Emma Hollingworth: Three is a magic number for children but getting a spare moment can be very tricky

Emma Hollingworth
Emma Hollingworth
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ONE of my friends is about to have her third baby in less than a month’s time. She has just left to start her maternity leave and is very grateful to finally be off work.

Another friend has just announced she is expecting twins later this year. She already has one boy, so by July she will suddenly be a family of three.

They have both been asking me lots of questions about how we cope having three small children in tow.

Life with three is always busy I tell them. There is never a spare moment to catch up with anything and you just feel satisfied if you have managed to adequately dress and feed them and get them to school or nursery on time.

Having three is a whole different ball game - especially when you are both working as well. Before we had our third, another family of three told us it was a bit like crowd control, dealing with three children.

Another mum of three also told me you have to just be super organised and run every little detail like a military operation.

I have been trying to follow that rule ever since the third made her appearance last year. But despite this, every morning there is a battle with each one of them – mainly about what they are going to wear. Even the one-year-old has her opinions about what she will and won’t put on.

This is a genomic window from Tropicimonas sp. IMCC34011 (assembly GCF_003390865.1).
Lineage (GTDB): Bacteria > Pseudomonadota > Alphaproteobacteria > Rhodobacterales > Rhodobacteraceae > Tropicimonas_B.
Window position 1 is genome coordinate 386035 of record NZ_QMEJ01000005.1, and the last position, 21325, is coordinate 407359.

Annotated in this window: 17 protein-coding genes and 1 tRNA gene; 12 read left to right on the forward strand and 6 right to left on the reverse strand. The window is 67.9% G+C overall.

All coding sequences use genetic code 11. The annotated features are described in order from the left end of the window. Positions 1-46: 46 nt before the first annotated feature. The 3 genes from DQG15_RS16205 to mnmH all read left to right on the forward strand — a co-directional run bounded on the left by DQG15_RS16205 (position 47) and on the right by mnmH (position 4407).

Every night when they go to bed I try to be organised and get the next day’s clothes laid out. As they are usually quite sleepy they often agree to what I have chosen for them.

But then something happens overnight and when they get up they decide they “can’t possibly” wear what has been laid out for them.

You would think the eldest having a school uniform to wear would stop her being able to have much of a say but somehow she still argues about what colour tights she is going to wear or what shoes or coat she’ll put on that day. Winter time is a particular nightmare as then there is even more debate over hats, gloves and scarves.

Somehow it always seems better to just agree rather than waste the precious little time there is to get them ready with endless arguments. I always think at least if they are in something suitable for the weather that is enough for me.

When you first have a baby you immediately begin looking forward to all the major milestones – eating, walking, talking etc. But it seems to me these are the very things that you later have the biggest battles over.

If I had a pound for every time I am heard to say “Will you please finish your food,” or “Sit down and stop shouting” I would be extremely rich by now.

How nice it would be to go back to the blissful newborn stage where the child is little more than an accessory which you can dress up to match your outfit and take out and about in nothing more than a sling across your chest.

But what I don’t envy is the endless worry you feel with a newborn. Am I dressing them too warmly? Are they going to overheat? Have I fed them enough? Why are they crying again?

In particular I no longer worry that I am going to look into the crib one day and find my baby dead. Cot death is always a huge fear for new parents. Sheffield City Council and NHS Sheffield have teamed up to help new parents abate these fears with a campaign to reduce the number of Sudden Unexpected Deaths in Infancy (SUDI).

In particular they are urging parents to always put babies on their backs to sleep. For more information about best sleeping practices, visit: http://www.nhs.uk/Planners/pregnancycareplanner/pages/cotdeath.aspx